branded a Cortland rolls on

As mentioned in my earlier post, Cortland has hired a marketing firm to rebrand itself. We are attempting to identify a "promise statement," which is a sentence that expresses our values and our sense of Cortland as a college. So today I received an e-mail asking me to participate in a survey. "They" have honed the list of possible promise statements down to five.

I’m not going to list the five statements. In truth, I can’t remember exactly what they were. They’re kinda generic and forgettable. They hit on some predictable themes for Cortland. We’re small, affordable, comprehensive, and a "value" (see affordable). Our students come here looking for a career (mostly teaching). Then there are some recognizable generic higher ed themes–things that Cortland and/or its students might be or might wish to be: "engaged," energetic, making a difference, sincere, caring, serious, and so on. One of the statements mentioned athletics.

Anyway, you get the idea.

So the survey asks you to examine the statements from three perspectives. First, do the statements reflect something you think is "important" about the school? Second, do the statemenst say something you think is "believable" about the school? Third, do the statements attribute "distinctiveness" to the school?

I have to go backwards here. No, none of the statements are distinctive. But I’m not sure colleges want to be distinctive. How are we going to be distinctive? In our pursuit of "excellence" in teaching, scholarship, parking and whatever else? In our desire to offer a quality, affordable education? In our attempt to meet the needs of our students? Gee, that sure is unusual, that a college would try to do those things, huh? I mean we are a comprehensive college: are we going to be "distinctive" in our effort to offer a broad range of educational opportunities?

I’m not sure distinctiveness makes sense.

What’s believable about Cortland is that it is fairly small (medium-sized really) and affordable. We’re big enough that there are plenty of opportunities for students on campus, but we’re small enough that undergrads can develop close working relationships with faculty. I think those are two fairly important qualities in a college, especially a public college like ours.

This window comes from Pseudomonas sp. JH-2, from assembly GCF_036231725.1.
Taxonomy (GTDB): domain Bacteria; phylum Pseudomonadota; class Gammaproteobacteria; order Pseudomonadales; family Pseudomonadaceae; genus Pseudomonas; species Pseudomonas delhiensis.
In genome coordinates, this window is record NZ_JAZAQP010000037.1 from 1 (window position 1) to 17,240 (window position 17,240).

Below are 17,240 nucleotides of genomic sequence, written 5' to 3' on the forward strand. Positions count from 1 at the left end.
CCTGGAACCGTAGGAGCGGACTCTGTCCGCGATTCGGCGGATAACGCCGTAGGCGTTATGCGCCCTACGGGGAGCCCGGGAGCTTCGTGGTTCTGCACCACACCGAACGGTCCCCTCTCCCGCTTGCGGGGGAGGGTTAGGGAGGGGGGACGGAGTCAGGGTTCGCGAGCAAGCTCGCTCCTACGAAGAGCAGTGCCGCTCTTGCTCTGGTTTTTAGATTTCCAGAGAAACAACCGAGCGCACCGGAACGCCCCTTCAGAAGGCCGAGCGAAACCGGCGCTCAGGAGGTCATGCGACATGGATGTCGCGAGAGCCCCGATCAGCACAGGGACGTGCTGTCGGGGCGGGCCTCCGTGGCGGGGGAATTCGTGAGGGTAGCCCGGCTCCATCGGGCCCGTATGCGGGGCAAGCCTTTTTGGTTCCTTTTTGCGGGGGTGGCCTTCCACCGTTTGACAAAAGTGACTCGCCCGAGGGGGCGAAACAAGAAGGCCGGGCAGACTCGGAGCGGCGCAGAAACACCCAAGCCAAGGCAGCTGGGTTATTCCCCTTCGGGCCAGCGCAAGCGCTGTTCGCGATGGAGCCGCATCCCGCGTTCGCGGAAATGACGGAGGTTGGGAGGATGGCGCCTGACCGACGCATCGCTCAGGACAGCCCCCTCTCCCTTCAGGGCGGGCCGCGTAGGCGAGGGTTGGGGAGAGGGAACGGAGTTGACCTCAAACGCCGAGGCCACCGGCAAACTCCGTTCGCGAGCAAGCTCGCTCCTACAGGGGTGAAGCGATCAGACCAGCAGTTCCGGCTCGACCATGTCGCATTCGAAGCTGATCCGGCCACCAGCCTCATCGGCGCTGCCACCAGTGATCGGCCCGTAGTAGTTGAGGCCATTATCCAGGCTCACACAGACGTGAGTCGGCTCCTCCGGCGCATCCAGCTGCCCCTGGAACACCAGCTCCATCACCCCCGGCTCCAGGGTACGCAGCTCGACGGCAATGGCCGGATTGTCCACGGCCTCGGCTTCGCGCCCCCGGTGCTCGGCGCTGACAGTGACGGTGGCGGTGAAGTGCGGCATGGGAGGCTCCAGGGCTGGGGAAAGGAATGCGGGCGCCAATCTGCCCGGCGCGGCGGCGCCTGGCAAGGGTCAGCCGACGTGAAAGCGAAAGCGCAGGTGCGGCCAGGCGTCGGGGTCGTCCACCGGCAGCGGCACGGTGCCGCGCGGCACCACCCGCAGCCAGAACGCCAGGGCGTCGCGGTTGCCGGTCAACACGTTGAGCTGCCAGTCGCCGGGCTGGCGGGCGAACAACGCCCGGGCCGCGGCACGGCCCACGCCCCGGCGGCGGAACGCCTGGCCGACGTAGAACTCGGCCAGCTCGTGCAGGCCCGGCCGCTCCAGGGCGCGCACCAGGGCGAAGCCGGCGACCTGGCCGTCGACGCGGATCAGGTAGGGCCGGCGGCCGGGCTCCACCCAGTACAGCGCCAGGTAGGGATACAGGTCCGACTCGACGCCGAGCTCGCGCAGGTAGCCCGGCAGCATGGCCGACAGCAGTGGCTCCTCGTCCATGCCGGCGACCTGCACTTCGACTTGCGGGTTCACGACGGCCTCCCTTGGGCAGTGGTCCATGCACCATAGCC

As to what is important to/about Cortland…. well, this is a marketing campaign. To me what’s valuable about Cortland is its servicability as a site where students and faculty can form a community that encourages creativity and intellectual growth. Sometimes it does that, and sometimes it does not. And no, I don’t think there’s anything distinctive about that quality.

In any case, as I said before, despite my skepticism, I do hope something good comes of this rebranding. At least I hope we get a decent home page out of the deal. We’ve had the same basic home page since I arrived five years ago. Fortunately I am sure that neither my skepticism or any possible enthusiasm I might generate will have any difference in the outcome of this venture.

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One thought on “branded a Cortland rolls on

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  1. What I find fascinating about this branding effort is that no one seems to find it odd that we are engaged in a process of trying to “name” what it is higher ed offers students. I admit I went to college in the 60’s but I can honestly say that we weren’t confused about the purpose of going to college, of getting a “higher” education. It was once thought that that meant being better read, becoming a better and maybe broader thinker, honing one’s writing skills, etc. etc.
    Now we’re in the business of branding, or trying to figure out just what it is Cortland (or any other U engaged in this process as many are) has to offer.
    Doesn’t anyone else find this odd? I agree that the statements under consideration are forgettable. No one is distinctive. No one can be offended either.
    This is all about the U as operating on a business model, competing in the marketplace (not of ideas) for student bodies.
    Whew! Now I find that offensive.
    KES

    Like

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